• J. L. Whitney, Catalogue of the Spanish Library and of the Portuguese Books Bequeathed by George Ticknor to the Boston Public Library (Boston, 1879).
  • Paola Ledda and Marina Romero Frías, Catalogo dei «pliegos sueltos poéticos» della Biblioteca Universitaria di Cagliari (Pisa, 1985), (lists nine comedias and autos sueltos in the Appendix, as well as many relaciones de comedias in the work proper).

The most important collection of sueltas is almost certainly that in the Biblioteca Nacional, Madrid. There is no published catalogue of this collection, but some author bibliographies have been compiled with reference to it. One bibliography which tries to take account of the collection is José Simón Díaz's Bibliografía de la literatura hispánica (Madrid, 1962-; vols. I-VI, 2nd ed, 1962-1973; vols. VII-XIV, 1970-1984). Researchers who cannot make the trip to Madrid to consult the Biblioteca Nacional's fichero in person must make do with this bibliography. Still in progress, it has reached the letter M (Mijangos). Other catalogues which can prove useful are:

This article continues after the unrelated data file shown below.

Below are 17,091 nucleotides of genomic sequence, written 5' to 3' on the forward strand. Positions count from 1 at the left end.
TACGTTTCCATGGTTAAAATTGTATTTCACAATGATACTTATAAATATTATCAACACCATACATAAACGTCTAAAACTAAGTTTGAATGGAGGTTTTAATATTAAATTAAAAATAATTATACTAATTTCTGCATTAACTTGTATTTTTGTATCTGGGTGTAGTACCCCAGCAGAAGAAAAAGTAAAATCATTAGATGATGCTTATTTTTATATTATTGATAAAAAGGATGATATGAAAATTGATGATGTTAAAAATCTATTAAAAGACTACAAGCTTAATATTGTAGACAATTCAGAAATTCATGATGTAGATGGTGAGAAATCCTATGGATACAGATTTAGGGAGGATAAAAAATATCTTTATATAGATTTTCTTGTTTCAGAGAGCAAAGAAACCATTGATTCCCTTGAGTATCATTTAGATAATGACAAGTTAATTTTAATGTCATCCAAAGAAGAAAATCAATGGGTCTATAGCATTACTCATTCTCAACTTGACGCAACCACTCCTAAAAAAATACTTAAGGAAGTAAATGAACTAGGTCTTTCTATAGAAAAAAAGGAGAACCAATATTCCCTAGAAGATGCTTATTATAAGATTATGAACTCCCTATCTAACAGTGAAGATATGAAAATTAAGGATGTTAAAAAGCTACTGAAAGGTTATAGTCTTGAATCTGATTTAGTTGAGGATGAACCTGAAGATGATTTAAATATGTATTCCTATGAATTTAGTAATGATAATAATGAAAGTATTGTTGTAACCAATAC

• Nicolás Antonio, Biblioteca hispana nova (Rome, 1672); there is an edition of Madrid, 1784, which also exists in a modern facsimile.
  • B. J. Gallardo, Ensayo de una biblioteca española de libros raros y curiosos, 4 vols. (Madrid, 1863-89; 2nd ed, Madrid 1968).
  • P. Salvá y Mallén, Catálogo de la Biblioteca de Salva, 2 vols. (Valencia, 1872).
  • F. Escudero y Perosso, Tipografía hispalense (Madrid, 1894) (lists sueltas on pp. 609-24).
  • A. Restori, Saggi di bibliografia teatrale spagnuola (Geneva, 1927).
  • A. Palau y Dulcet, Manual del librero hispano-americano, 28 vols. (Barcelona, 1948-1977); Index in progress (Barcelona, 1981-).
  • Maria Grazia Profeti, «Appunti bibliografici sulla collezione "Diferentes autores"», in Miscellanea di Studi Ispanici (Pisa, 1969-70), pp. 123-86 (some of the volumes described are made up of sueltas, and where this happens, the fact is noted). A revised and enlarged edition has been produced by Edition Reichenberger under the title La collezione «Diferentes autores» (Kassel, 1988).
  • Francisco Aguilar Piñal, Impresos sevillanos del siglo XVIII (Madrid, 1974), (lists many sueltas, with locations, since Seville was a major printing centre for them).